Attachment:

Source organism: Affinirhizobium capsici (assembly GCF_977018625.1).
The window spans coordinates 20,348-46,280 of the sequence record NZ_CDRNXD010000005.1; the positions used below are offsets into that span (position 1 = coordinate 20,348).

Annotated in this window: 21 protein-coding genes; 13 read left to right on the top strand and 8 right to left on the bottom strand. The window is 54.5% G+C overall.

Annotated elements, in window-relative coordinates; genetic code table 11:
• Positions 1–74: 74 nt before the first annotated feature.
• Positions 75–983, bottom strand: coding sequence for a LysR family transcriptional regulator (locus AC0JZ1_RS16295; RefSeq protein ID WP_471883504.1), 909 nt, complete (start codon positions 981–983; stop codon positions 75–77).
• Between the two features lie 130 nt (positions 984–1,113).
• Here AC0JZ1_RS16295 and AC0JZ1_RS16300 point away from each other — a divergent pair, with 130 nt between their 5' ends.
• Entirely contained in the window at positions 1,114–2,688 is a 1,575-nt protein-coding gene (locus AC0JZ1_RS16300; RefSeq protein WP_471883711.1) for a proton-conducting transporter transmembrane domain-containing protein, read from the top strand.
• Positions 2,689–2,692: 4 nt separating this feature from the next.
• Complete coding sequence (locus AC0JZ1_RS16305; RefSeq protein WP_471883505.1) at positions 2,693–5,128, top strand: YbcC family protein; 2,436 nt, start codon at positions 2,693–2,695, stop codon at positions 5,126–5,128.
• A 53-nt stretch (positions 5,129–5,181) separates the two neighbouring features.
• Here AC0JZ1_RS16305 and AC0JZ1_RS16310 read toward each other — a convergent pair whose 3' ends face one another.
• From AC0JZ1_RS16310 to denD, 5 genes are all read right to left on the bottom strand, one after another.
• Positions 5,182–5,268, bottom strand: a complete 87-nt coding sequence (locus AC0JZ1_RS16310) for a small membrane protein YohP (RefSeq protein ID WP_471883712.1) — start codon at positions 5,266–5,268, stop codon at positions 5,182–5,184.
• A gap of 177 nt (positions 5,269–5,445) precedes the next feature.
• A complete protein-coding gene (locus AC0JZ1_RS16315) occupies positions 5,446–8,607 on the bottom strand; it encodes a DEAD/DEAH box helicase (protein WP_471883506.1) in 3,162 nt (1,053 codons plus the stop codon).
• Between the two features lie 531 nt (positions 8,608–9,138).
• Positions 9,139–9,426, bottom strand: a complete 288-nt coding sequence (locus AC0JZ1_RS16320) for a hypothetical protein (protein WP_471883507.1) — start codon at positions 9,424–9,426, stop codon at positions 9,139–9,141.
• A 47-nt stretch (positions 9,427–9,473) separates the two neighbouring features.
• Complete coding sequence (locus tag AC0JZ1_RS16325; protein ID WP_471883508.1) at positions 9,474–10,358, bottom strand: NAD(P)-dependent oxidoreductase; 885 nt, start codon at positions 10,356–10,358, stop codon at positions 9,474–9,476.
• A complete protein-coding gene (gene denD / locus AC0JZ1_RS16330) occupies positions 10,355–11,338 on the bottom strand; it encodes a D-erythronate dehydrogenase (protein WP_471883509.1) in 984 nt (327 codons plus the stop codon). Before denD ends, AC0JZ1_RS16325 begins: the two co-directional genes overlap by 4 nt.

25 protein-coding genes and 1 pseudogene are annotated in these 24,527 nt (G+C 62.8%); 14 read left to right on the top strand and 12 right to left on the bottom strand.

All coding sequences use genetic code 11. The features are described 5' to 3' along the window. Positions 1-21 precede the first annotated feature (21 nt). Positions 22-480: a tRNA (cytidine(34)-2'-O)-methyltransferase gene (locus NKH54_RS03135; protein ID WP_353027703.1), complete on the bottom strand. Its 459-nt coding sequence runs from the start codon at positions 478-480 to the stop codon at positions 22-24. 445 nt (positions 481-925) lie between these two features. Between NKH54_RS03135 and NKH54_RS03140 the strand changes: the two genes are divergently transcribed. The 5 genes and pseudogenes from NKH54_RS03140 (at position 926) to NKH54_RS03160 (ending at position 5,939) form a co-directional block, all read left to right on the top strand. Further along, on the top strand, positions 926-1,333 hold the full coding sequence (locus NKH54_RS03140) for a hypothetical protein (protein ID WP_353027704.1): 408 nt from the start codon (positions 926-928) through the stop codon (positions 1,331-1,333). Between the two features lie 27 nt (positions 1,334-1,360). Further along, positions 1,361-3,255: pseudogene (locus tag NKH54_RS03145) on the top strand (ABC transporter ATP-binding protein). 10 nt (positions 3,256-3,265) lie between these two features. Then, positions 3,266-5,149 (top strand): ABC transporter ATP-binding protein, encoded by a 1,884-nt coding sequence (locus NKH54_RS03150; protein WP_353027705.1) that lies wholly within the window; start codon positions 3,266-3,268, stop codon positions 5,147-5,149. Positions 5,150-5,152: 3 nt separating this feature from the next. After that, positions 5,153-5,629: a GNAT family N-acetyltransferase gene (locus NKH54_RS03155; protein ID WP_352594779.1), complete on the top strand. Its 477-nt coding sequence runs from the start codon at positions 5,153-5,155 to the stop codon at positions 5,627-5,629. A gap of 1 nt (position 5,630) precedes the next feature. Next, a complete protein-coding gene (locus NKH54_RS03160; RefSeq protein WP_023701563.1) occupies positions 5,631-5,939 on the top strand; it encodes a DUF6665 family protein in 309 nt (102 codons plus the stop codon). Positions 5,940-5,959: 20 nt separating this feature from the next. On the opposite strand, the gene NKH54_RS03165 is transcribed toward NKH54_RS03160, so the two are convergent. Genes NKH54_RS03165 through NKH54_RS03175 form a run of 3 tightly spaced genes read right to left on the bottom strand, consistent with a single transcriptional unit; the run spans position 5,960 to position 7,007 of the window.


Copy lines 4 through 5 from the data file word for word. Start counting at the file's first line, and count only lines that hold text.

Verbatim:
Annotated elements, in window-relative coordinates; genetic code table 11:
• Positions 1–74: 74 nt before the first annotated feature.